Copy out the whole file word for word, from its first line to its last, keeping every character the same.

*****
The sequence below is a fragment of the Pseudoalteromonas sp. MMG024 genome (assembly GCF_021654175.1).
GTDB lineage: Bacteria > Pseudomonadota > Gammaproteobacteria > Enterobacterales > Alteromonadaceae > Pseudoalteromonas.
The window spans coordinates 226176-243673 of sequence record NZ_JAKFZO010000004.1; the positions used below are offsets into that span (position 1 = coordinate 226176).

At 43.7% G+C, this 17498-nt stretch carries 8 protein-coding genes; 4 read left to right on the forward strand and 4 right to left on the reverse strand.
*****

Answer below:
The sequence below is a fragment of the Pseudoalteromonas sp. MMG024 genome (assembly GCF_021654175.1).
GTDB lineage: Bacteria > Pseudomonadota > Gammaproteobacteria > Enterobacterales > Alteromonadaceae > Pseudoalteromonas.
The window spans coordinates 226176-243673 of sequence record NZ_JAKFZO010000004.1; the positions used below are offsets into that span (position 1 = coordinate 226176).

At 43.7% G+C, this 17498-nt stretch carries 8 protein-coding genes; 4 read left to right on the forward strand and 4 right to left on the reverse strand.